For the 21st year in a row, nurses are viewed as the nation’s most honest and ethical professionals, according to an annual Gallup poll.

It’s too bad that some prosecutors are doing their best to muddy the reputations of those frontline workers, efforts that also threaten to undermine much-needed work to make nursing jobs appealing to a new generation.

The American Nurses Association this week said the ranking in this year’s poll “directly reflects both nurses’ unparalleled skill and deep connection to their patients and communities.” Here at McKnight’s, we see stories of nurses’ unmatched devotion to their patients and their skilled nursing facilities on a regular basis.

But it’s human nature to note the ones that run counter to the standard. In 2022, the year in which the poll was conducted, we saw two glaring examples of prosecutorial discretion that did the nursing sector great injustice.

In May, former Vanderbilt nurse RaDonda Vaught was sentenced to probation for a deadly drug medication error that prosecutors turned into a criminally negligent homicide and abuse case. And in August, a nursing home LPN was found not guilty of abduction after being prosecuted for using a gait belt to restrain a patient at high-risk of falling. In that Ohio case, county prosecutors divided the staff and made nurses testify against each other in hopes of scoring a win.

Taken together, these two prosecutions demonstrate how risky it has become for nurses to make mistakes in the course of their work.

Nursing in any environment is a high-pressure career with constantly changing demands and urgent decision-making; mistakes will happen whether a building is fully staffed or under-staffed.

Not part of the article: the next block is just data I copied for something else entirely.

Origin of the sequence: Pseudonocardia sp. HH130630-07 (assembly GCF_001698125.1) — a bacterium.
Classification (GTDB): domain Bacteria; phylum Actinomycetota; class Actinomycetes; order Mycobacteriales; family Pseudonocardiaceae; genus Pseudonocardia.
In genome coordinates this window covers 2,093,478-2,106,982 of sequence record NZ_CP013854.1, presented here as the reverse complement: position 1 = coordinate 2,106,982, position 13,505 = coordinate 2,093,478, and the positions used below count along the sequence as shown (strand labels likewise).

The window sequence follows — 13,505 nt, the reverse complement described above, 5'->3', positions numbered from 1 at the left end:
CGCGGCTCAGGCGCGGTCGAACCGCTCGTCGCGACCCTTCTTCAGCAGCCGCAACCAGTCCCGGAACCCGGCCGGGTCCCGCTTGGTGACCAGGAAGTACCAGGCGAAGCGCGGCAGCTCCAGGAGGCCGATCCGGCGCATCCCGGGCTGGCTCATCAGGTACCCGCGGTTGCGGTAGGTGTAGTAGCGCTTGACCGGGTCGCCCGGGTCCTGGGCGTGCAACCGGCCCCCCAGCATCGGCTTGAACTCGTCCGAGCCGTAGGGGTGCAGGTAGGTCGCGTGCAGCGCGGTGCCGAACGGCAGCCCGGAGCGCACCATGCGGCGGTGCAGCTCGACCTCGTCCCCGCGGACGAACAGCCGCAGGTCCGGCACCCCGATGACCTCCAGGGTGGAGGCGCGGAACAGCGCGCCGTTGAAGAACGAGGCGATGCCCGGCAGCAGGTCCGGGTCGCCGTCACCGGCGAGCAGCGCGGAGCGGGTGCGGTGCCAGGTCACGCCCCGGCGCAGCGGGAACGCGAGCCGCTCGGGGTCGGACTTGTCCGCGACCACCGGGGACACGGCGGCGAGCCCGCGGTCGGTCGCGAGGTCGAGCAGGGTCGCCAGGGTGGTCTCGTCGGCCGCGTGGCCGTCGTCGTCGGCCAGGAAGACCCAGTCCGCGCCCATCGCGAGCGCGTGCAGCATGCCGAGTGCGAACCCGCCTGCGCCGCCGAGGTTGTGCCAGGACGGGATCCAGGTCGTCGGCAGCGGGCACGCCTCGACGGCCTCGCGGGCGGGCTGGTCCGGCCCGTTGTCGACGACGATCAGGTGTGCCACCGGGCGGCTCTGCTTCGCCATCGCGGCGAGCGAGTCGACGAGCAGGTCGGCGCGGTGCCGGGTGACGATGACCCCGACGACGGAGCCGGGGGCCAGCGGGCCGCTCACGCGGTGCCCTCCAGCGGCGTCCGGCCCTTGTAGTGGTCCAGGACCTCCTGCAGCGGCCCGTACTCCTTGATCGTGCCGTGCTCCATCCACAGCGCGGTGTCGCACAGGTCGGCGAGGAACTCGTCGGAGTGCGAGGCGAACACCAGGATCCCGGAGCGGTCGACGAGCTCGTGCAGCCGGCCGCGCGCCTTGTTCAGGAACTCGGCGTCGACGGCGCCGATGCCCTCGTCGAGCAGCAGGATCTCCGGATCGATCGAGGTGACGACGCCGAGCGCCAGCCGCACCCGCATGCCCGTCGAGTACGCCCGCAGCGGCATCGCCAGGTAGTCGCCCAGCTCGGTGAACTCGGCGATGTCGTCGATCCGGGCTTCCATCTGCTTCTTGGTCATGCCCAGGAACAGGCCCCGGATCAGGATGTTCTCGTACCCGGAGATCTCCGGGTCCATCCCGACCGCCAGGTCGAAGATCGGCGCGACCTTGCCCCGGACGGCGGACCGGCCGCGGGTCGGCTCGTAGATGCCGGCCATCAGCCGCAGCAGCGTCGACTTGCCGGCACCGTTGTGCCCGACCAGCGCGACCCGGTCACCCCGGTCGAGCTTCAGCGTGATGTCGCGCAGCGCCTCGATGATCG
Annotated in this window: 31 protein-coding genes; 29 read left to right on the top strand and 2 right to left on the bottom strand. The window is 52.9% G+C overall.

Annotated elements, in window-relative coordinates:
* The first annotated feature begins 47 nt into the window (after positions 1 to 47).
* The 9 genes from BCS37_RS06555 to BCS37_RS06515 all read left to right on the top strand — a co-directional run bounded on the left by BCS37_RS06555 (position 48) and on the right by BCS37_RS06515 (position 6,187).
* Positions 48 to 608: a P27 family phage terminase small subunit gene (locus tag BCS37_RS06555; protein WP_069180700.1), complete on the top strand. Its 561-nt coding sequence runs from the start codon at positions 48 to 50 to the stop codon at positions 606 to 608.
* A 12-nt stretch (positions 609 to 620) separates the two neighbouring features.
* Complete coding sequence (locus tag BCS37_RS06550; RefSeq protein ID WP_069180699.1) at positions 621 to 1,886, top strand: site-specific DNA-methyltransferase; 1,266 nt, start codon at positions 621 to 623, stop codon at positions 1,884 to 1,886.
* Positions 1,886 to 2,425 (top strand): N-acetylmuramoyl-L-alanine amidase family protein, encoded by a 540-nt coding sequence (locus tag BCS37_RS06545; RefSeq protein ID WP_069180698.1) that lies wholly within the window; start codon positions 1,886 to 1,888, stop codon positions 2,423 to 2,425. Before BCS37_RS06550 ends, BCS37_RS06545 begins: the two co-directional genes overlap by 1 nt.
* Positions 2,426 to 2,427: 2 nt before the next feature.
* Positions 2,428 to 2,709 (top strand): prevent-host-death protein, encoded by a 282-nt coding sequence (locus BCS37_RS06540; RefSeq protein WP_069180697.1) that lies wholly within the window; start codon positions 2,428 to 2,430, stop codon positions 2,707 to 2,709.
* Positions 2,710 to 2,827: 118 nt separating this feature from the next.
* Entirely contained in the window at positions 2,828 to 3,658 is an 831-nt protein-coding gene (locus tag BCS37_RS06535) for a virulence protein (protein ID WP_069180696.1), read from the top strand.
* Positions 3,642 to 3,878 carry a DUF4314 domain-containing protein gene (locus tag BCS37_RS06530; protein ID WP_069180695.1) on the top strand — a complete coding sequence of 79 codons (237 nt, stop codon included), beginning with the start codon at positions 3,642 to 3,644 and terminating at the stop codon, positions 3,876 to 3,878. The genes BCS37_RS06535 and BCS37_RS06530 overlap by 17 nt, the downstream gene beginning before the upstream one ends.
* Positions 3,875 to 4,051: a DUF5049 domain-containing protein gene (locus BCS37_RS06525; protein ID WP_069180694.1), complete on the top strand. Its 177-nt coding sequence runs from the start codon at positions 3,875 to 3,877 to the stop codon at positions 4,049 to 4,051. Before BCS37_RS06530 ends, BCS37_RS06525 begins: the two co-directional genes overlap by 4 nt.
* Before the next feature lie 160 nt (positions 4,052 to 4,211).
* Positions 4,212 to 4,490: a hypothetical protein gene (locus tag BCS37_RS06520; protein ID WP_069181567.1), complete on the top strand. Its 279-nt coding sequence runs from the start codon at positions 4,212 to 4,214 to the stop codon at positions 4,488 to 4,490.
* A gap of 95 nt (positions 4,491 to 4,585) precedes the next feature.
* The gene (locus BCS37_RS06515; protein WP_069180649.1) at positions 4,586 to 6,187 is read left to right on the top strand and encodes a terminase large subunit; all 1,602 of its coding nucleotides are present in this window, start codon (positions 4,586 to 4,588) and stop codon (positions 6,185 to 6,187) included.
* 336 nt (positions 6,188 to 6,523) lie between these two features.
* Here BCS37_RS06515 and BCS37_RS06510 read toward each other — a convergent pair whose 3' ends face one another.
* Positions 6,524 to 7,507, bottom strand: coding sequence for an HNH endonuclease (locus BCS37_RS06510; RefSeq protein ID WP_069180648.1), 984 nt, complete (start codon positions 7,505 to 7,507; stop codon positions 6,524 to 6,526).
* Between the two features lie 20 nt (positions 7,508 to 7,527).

But our medical system works because, traditionally, nurses have been encouraged to report their errors and help improve systems that can prevent similar mishaps in the future. Surely we want those who make routine and sloppy errors to be weeded out. Same obviously goes for those who use their position of trust to harm patients intentionally. 

But for those whose mistakes are rare and reveal contributing factors that can be modified, we must ensure our system continues to trust in caregivers and allows them to be whistleblowers without sacrificing careers they love.

Prosecuting mistakes does not a victory make, if such highly publicized cases chase existing workers from the field and turn potential candidates off entirely.

No healthcare system or facility can be perfect, nor any individual nurse. Our justice system must continue to trust in frontline staff and to show them the same level of respect that thousands of Americans already do. 

Kimberly Marselas is senior editor of McKnight’s Long-Term Care News.

Opinions expressed in McKnight’s Long-Term Care News columns are not necessarily the opinion of McKnight’s.